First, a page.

Sunday, September 7, 2008
The Passion of Joan of Arc (Carl Dreyer) ****
Director: Carl Theodor Dreyer
Cast: Maria Falconetti, Eugene Silvain, Andre Berley, Maurice Schutz, Antonin Artaud
Background: Carl Theodor Dreyer had already made his mark as a provocative and controversial director with films like Leaves From Satan's Book and Michael. In the late 20s, he decided to make a film about the trial of Joan of Arc. In doing so, he heavily relied on historical records of the trial. Maria Falconetti, an actress who had only appeared in two films over a decade earlier landed the lead role.
Story: Tells the historical story of French hero Joan of Arc (Falconetti), specifically focusing on her 1431 trial for heresy after the English captured her. The trial consisted of biased judges and hateful priests attacking her for saying she had holy visions.
Thoughts: It's easy to see why this is one of the most acclaimed films of the era. Dreyer's minimalist approach to the trial is very interesting. Despite spending a ton of money on sets, almost everything is shot in close up, so we don't see much of that. Instead, we get the intense presence of Falconetti, unwavering in her faith even under the most intense scrutiny; and the increasingly angry reactions of the judges and priests, aghast that this woman withstands their threats and humiliation. The reliance of close ups gives the film a claustrophobic feel, appropriate for a film about a doomed prisoner. Dreyer only uses enough dialogue to tell the story of the trial. He trusts everything else to his skilled actors. Dreyer even intended the film to be seen without music, and that is how I recommend it as well since it is consistent with the style he used throughout the film. For all of his directorial talent, it is Falconetti's passionate performance that really sells the film. He entrusts the film to her, and she absolutely nails it every step of the way.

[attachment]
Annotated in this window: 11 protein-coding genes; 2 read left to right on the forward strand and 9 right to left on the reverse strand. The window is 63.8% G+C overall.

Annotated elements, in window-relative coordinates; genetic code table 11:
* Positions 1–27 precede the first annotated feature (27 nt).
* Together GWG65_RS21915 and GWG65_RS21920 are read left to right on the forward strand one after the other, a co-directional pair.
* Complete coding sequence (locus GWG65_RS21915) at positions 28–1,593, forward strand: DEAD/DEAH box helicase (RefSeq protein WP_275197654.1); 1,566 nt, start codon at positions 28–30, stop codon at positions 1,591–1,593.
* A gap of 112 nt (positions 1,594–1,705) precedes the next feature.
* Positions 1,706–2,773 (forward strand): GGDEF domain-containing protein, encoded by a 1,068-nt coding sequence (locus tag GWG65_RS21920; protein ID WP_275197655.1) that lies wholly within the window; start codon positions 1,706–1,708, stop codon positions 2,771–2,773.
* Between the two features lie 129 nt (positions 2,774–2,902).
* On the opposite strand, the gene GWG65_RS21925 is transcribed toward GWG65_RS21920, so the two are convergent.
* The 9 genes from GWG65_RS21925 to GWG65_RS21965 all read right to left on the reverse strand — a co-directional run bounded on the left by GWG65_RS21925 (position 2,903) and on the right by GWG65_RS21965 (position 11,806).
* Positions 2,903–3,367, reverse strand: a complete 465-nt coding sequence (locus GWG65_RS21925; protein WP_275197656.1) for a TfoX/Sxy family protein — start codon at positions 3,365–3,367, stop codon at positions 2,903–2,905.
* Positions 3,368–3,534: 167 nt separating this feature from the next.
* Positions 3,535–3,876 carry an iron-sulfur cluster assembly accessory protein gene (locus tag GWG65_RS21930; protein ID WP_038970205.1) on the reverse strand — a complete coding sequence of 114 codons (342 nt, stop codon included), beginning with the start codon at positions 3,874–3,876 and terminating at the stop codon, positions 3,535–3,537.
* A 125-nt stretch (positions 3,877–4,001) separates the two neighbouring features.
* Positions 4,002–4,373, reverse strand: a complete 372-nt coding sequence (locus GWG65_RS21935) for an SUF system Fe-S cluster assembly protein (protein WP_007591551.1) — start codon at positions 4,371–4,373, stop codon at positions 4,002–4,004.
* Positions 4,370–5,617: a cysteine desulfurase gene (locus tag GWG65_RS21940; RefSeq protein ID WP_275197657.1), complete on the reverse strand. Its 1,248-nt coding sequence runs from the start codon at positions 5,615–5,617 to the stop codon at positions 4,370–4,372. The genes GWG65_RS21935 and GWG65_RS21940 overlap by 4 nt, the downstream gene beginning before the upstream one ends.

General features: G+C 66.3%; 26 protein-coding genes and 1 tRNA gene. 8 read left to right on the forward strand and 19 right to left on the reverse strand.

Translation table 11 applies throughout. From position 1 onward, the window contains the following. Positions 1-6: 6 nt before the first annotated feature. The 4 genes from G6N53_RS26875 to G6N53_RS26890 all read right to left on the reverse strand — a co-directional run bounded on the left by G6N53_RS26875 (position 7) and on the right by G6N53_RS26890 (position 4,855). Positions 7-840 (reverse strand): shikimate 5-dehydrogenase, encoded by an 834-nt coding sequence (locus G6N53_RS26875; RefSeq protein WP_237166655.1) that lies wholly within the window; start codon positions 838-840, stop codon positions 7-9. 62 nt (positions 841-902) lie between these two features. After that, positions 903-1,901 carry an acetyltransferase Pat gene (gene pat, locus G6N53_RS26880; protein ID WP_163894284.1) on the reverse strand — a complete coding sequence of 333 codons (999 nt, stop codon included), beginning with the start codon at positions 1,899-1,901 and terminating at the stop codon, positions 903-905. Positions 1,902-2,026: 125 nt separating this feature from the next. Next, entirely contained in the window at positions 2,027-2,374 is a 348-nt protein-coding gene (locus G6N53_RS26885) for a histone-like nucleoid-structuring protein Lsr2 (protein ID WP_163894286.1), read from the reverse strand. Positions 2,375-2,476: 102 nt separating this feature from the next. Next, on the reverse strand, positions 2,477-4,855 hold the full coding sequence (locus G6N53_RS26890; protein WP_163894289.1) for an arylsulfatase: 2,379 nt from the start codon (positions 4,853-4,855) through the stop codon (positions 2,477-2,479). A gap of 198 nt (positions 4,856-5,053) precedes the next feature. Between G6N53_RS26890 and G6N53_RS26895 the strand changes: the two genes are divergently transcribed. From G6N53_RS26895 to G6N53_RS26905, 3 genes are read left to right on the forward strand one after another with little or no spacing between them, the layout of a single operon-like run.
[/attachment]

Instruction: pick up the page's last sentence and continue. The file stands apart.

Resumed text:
Postscript: The film definitely had a controversial reception, and was immediately banned in Britain. Over time, it would come to be considered one of the best films of all time. It appeared on Sight and Sound's 10 Best List in 1952, 1972, and 1992. Dreyer's cut of the film was thought to be lost forever, until it was found in 1981 in a janitor's closet of an Olso mental institution, which would seem to be the very last place you would want to show such a film.
Posted by Larry McGillicuddy at 1:52 AM